Dschwen: What was your professional trajectory before starting the cactus shop?
Erik Hamline: I went to college in Seattle for graphic design and came back home to Minneapolis to work as a designer at Studio on Fire. During this time I also started my own little oddball print experiment, Hot Snot, with a friend. Shortly afterwards, I took a design job in Philly and headed out east. The traditional agency gig quickly lost its luster, and I essentially got fed up and walked off. I tried to get a print shop off the ground in Philly or NYC, but cost of living and lack of available space led me back to Minneapolis.
I was fortunate to hit the ground running with Steady Co. in Minneapolis. It was roughly 50% design and 50% printing for the first four years, before transitioning to all flatstock printing. When I gave up the design work, I was at a point where I could either expand into a larger space and bring on a few folks or stay as-is and turn down projects. I was extremely fortunate to be in that place in my mid-20s, but I wanted to stay focused on the ideal of the small shop. After another few years, I hit the same expansion predicament again. I was burning the wick at both ends to keep clients happy, and stress kept piling up. I saw my late 20’s pass way too quickly, and I decided to change my life as a whole and shut the shop down completely.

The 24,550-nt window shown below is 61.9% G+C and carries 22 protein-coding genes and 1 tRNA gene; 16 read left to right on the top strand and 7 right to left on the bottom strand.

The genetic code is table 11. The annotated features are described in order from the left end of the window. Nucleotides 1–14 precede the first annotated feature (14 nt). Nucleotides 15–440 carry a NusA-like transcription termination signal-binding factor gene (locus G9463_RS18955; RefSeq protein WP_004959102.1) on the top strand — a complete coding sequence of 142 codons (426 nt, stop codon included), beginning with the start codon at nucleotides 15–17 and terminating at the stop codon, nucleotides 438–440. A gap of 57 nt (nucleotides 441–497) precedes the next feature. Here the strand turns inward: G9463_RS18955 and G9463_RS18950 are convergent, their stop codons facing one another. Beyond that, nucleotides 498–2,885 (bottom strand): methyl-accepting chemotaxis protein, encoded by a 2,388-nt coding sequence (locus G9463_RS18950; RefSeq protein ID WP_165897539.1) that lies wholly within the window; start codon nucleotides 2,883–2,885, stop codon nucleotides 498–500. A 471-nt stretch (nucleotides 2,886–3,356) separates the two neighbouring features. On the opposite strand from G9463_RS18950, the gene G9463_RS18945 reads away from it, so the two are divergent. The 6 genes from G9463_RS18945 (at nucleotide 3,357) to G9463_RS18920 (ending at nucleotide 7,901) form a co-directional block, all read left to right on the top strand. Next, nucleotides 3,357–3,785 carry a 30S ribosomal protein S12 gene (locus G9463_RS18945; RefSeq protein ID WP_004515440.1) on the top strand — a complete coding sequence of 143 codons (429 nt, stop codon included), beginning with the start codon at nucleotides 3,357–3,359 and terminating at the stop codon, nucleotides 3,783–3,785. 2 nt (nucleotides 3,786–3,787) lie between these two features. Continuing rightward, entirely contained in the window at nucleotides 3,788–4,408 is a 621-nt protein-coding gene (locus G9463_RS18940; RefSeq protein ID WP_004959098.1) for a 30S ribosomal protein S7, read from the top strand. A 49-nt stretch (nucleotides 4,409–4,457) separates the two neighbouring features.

Dschwen: What would you say was your bread & butter as a screen printer?
Erik Hamline: It was nearly all music-related. Concert posters were the mainstay, with LP covers and music packaging of all sorts thrown in the mix. I wish I could count all the bands that I’d worked for. It was definitely several hundred. Probably something like 2,000-3,000 different posters in total. It sort of gets to a point of barely even looking at the artwork and just hyper-focusing on the technical side.
I prided myself on the dedicated attention and service I could provide as a one-person shop. I was the owner, client manager, printer and janitor. Having an eye on everything and allowing clients to deal with me in that capacity was really important to me.